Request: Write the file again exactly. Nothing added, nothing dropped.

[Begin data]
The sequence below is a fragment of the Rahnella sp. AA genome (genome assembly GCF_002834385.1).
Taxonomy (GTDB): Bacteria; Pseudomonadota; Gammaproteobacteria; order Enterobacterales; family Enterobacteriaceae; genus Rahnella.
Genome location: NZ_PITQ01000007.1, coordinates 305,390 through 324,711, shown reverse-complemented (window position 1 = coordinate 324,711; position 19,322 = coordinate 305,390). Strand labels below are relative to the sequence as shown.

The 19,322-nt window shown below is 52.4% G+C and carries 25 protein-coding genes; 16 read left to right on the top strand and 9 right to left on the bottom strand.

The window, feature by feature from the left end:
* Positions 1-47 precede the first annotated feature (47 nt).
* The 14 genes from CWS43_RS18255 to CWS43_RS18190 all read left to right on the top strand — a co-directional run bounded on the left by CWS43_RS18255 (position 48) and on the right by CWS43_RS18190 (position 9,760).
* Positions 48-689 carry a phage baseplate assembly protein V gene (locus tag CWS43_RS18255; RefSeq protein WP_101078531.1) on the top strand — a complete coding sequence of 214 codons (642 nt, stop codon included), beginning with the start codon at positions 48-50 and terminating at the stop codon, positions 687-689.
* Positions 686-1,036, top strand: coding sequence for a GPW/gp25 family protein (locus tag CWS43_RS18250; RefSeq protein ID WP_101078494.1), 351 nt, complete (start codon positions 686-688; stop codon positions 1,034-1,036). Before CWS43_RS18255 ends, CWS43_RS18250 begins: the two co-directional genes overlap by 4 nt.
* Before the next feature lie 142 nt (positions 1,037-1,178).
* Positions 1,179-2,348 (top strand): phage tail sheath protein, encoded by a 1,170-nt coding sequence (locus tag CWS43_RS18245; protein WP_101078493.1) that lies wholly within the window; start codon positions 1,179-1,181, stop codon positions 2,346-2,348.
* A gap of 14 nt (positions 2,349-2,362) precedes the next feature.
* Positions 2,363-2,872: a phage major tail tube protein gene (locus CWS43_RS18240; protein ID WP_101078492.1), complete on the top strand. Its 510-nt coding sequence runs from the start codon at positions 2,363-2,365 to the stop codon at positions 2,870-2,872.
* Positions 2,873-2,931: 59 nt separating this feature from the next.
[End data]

The sequence below is a fragment of the Rahnella sp. AA genome (genome assembly GCF_002834385.1).
Taxonomy (GTDB): Bacteria; Pseudomonadota; Gammaproteobacteria; order Enterobacterales; family Enterobacteriaceae; genus Rahnella.
Genome location: NZ_PITQ01000007.1, coordinates 305,390 through 324,711, shown reverse-complemented (window position 1 = coordinate 324,711; position 19,322 = coordinate 305,390). Strand labels below are relative to the sequence as shown.

The 19,322-nt window shown below is 52.4% G+C and carries 25 protein-coding genes; 16 read left to right on the top strand and 9 right to left on the bottom strand.

The window, feature by feature from the left end:
* Positions 1-47 precede the first annotated feature (47 nt).
* The 14 genes from CWS43_RS18255 to CWS43_RS18190 all read left to right on the top strand — a co-directional run bounded on the left by CWS43_RS18255 (position 48) and on the right by CWS43_RS18190 (position 9,760).
* Positions 48-689 carry a phage baseplate assembly protein V gene (locus tag CWS43_RS18255; RefSeq protein WP_101078531.1) on the top strand — a complete coding sequence of 214 codons (642 nt, stop codon included), beginning with the start codon at positions 48-50 and terminating at the stop codon, positions 687-689.
* Positions 686-1,036, top strand: coding sequence for a GPW/gp25 family protein (locus tag CWS43_RS18250; RefSeq protein ID WP_101078494.1), 351 nt, complete (start codon positions 686-688; stop codon positions 1,034-1,036). Before CWS43_RS18255 ends, CWS43_RS18250 begins: the two co-directional genes overlap by 4 nt.
* Before the next feature lie 142 nt (positions 1,037-1,178).
* Positions 1,179-2,348 (top strand): phage tail sheath protein, encoded by a 1,170-nt coding sequence (locus tag CWS43_RS18245; protein WP_101078493.1) that lies wholly within the window; start codon positions 1,179-1,181, stop codon positions 2,346-2,348.
* A gap of 14 nt (positions 2,349-2,362) precedes the next feature.
* Positions 2,363-2,872: a phage major tail tube protein gene (locus CWS43_RS18240; protein ID WP_101078492.1), complete on the top strand. Its 510-nt coding sequence runs from the start codon at positions 2,363-2,365 to the stop codon at positions 2,870-2,872.
* Positions 2,873-2,931: 59 nt separating this feature from the next.